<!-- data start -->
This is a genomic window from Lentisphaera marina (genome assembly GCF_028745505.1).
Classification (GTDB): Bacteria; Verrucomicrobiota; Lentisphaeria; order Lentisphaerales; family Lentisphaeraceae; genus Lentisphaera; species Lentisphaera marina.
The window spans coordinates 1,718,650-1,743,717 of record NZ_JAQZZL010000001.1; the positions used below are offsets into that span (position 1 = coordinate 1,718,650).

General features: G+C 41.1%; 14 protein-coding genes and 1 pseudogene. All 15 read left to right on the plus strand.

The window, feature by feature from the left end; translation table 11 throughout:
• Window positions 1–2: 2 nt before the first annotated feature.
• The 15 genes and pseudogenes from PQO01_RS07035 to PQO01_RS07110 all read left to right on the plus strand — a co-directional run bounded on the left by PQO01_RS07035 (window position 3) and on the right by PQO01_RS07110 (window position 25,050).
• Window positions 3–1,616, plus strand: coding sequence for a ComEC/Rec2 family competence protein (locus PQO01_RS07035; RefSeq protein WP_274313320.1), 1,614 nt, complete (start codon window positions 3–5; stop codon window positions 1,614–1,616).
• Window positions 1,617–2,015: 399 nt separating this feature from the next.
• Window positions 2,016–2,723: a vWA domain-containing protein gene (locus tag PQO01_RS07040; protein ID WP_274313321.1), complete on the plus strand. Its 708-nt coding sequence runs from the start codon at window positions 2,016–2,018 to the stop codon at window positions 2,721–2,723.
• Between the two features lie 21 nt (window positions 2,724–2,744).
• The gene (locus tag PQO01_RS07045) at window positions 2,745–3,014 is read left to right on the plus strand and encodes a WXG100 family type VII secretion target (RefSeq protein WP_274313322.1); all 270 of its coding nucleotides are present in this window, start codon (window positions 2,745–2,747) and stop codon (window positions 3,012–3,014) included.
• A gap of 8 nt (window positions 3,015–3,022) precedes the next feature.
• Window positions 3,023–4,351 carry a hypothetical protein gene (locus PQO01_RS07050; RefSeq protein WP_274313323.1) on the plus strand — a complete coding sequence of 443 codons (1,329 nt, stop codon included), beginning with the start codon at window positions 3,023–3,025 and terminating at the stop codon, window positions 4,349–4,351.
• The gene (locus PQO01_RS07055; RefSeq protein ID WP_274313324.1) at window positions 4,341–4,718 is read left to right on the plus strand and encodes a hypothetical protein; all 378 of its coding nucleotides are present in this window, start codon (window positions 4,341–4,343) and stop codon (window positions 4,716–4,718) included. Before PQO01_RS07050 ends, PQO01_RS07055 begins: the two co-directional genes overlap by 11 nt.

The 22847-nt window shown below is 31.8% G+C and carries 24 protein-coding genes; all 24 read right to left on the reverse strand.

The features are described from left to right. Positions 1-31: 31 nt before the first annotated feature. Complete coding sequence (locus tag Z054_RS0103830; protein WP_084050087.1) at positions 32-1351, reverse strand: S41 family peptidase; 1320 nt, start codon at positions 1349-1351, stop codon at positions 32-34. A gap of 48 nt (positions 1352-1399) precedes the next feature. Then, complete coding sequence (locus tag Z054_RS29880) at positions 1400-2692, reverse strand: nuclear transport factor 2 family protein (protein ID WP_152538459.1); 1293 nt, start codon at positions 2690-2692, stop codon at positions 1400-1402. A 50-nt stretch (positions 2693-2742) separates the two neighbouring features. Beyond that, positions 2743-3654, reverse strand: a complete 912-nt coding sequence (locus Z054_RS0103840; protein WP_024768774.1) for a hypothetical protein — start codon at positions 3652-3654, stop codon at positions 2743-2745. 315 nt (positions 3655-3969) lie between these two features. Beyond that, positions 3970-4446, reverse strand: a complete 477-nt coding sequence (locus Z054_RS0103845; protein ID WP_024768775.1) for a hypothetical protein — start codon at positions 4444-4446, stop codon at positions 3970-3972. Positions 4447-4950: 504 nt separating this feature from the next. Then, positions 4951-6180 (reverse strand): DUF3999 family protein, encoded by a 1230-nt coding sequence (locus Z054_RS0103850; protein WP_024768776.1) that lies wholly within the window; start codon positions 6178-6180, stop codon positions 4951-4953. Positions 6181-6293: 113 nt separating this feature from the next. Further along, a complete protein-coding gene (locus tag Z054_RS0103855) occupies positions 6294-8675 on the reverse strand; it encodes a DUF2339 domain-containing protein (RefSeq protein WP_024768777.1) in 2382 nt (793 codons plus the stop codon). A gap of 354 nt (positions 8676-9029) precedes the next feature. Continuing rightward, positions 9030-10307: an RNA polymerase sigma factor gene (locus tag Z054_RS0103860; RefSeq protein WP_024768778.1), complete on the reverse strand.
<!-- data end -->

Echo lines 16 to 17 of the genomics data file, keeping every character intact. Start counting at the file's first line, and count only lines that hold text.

The 22847-nt window shown below is 31.8% G+C and carries 24 protein-coding genes; all 24 read right to left on the reverse strand.

The features are described from left to right. Positions 1-31: 31 nt before the first annotated feature. Complete coding sequence (locus tag Z054_RS0103830; protein WP_084050087.1) at positions 32-1351, reverse strand: S41 family peptidase; 1320 nt, start codon at positions 1349-1351, stop codon at positions 32-34. A gap of 48 nt (positions 1352-1399) precedes the next feature. Then, complete coding sequence (locus tag Z054_RS29880) at positions 1400-2692, reverse strand: nuclear transport factor 2 family protein (protein ID WP_152538459.1); 1293 nt, start codon at positions 2690-2692, stop codon at positions 1400-1402. A 50-nt stretch (positions 2693-2742) separates the two neighbouring features. Beyond that, positions 2743-3654, reverse strand: a complete 912-nt coding sequence (locus Z054_RS0103840; protein WP_024768774.1) for a hypothetical protein — start codon at positions 3652-3654, stop codon at positions 2743-2745. 315 nt (positions 3655-3969) lie between these two features. Beyond that, positions 3970-4446, reverse strand: a complete 477-nt coding sequence (locus Z054_RS0103845; protein ID WP_024768775.1) for a hypothetical protein — start codon at positions 4444-4446, stop codon at positions 3970-3972. Positions 4447-4950: 504 nt separating this feature from the next. Then, positions 4951-6180 (reverse strand): DUF3999 family protein, encoded by a 1230-nt coding sequence (locus Z054_RS0103850; protein WP_024768776.1) that lies wholly within the window; start codon positions 6178-6180, stop codon positions 4951-4953. Positions 6181-6293: 113 nt separating this feature from the next. Further along, a complete protein-coding gene (locus tag Z054_RS0103855) occupies positions 6294-8675 on the reverse strand; it encodes a DUF2339 domain-containing protein (RefSeq protein WP_024768777.1) in 2382 nt (793 codons plus the stop codon). A gap of 354 nt (positions 8676-9029) precedes the next feature. Continuing rightward, positions 9030-10307: an RNA polymerase sigma factor gene (locus tag Z054_RS0103860; RefSeq protein WP_024768778.1), complete on the reverse strand.